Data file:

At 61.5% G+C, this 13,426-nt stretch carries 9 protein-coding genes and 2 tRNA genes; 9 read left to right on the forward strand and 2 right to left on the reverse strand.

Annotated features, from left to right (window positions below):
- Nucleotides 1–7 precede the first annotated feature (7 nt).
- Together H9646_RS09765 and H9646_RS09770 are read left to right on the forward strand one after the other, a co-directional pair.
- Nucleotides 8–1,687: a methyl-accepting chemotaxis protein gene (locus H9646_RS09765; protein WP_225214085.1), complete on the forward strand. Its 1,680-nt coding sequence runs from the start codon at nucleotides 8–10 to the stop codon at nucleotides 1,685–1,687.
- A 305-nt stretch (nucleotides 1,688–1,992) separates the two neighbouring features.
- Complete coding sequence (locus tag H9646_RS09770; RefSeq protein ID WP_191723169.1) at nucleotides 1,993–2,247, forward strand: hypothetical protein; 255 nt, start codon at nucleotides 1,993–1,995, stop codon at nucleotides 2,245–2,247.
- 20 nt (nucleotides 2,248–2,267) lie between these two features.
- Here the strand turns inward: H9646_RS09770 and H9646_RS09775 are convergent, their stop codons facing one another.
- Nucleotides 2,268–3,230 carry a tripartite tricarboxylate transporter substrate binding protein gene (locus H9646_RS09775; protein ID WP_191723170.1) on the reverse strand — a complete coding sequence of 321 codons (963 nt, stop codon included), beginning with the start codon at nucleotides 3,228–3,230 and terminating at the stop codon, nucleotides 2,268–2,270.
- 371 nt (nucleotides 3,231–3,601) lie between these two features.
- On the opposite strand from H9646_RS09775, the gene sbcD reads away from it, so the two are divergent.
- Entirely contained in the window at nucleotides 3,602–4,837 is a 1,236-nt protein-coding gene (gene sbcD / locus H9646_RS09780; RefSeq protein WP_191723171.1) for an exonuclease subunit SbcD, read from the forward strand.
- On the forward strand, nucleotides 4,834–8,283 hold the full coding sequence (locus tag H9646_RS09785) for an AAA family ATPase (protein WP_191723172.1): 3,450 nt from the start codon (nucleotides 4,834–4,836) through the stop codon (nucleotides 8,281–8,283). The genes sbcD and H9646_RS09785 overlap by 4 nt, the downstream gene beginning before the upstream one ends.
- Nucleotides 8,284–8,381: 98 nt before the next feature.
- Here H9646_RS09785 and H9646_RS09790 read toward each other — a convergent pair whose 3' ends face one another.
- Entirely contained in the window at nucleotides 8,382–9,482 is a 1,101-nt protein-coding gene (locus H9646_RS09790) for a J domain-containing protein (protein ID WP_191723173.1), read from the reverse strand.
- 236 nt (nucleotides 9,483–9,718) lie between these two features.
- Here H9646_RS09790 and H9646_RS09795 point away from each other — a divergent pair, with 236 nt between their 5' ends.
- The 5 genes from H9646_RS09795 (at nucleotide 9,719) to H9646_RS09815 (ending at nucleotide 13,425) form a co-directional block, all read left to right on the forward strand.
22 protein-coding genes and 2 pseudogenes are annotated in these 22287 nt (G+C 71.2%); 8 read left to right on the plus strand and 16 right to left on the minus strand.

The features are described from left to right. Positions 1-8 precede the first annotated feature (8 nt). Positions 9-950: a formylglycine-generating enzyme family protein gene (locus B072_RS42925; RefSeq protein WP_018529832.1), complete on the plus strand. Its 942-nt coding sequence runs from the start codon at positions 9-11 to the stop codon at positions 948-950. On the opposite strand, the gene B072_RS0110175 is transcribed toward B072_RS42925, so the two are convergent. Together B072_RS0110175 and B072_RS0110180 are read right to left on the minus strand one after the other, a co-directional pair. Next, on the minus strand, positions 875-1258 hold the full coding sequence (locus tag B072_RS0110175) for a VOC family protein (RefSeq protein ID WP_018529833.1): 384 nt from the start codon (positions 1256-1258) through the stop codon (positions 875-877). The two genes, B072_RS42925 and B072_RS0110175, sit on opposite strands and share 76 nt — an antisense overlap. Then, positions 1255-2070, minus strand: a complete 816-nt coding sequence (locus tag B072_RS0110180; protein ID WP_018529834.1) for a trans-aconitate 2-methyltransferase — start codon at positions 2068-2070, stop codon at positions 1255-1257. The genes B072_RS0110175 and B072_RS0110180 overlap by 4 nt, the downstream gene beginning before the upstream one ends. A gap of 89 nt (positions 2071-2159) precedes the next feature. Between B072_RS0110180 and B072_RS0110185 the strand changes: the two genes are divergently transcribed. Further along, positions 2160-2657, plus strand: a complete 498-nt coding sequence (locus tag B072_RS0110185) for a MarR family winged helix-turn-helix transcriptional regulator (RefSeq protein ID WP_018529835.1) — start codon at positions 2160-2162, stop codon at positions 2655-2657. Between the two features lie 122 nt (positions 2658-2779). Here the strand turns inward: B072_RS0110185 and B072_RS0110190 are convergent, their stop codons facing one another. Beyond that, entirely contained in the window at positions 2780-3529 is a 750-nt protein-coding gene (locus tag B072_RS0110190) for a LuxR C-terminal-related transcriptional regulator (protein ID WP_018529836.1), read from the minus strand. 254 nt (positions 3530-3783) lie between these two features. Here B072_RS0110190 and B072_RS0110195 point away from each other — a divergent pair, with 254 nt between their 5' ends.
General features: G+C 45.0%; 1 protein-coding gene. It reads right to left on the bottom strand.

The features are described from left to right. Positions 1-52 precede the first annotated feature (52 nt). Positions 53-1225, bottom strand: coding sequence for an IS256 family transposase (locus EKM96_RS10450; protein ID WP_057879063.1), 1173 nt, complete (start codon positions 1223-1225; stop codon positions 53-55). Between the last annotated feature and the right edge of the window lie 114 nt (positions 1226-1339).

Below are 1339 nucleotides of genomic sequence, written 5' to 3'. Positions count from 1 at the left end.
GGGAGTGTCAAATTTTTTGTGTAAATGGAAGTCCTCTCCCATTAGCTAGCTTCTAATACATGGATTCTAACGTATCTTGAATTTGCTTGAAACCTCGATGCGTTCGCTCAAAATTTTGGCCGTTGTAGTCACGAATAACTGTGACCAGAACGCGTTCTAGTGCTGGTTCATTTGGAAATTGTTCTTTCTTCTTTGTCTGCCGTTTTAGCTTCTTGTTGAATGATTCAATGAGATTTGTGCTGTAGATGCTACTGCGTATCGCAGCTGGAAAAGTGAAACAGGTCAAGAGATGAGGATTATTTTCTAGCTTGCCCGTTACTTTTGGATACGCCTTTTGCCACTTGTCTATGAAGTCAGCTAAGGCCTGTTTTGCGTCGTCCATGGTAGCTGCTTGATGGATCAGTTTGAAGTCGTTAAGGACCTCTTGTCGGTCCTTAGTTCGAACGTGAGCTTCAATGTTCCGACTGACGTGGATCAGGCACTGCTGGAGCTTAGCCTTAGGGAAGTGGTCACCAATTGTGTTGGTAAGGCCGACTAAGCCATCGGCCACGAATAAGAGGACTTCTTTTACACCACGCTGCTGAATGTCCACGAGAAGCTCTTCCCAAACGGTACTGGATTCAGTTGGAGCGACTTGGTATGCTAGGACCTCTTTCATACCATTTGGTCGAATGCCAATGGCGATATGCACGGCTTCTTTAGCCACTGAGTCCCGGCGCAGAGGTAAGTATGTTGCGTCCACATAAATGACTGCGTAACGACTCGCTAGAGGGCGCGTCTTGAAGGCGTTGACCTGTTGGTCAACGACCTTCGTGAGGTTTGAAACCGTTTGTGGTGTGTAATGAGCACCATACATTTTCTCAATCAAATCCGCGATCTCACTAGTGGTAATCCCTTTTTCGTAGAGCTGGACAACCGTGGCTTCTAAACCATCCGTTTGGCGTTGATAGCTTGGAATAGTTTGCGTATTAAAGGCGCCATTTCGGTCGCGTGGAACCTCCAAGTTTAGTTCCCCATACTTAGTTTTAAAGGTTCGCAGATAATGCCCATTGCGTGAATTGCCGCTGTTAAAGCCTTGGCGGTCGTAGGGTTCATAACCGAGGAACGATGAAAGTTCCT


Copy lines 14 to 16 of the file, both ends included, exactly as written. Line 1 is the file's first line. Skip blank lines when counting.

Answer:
- On the forward strand, nucleotides 4,834–8,283 hold the full coding sequence (locus tag H9646_RS09785) for an AAA family ATPase (protein WP_191723172.1): 3,450 nt from the start codon (nucleotides 4,834–4,836) through the stop codon (nucleotides 8,281–8,283). The genes sbcD and H9646_RS09785 overlap by 4 nt, the downstream gene beginning before the upstream one ends.
- Nucleotides 8,284–8,381: 98 nt before the next feature.
- Here H9646_RS09785 and H9646_RS09790 read toward each other — a convergent pair whose 3' ends face one another.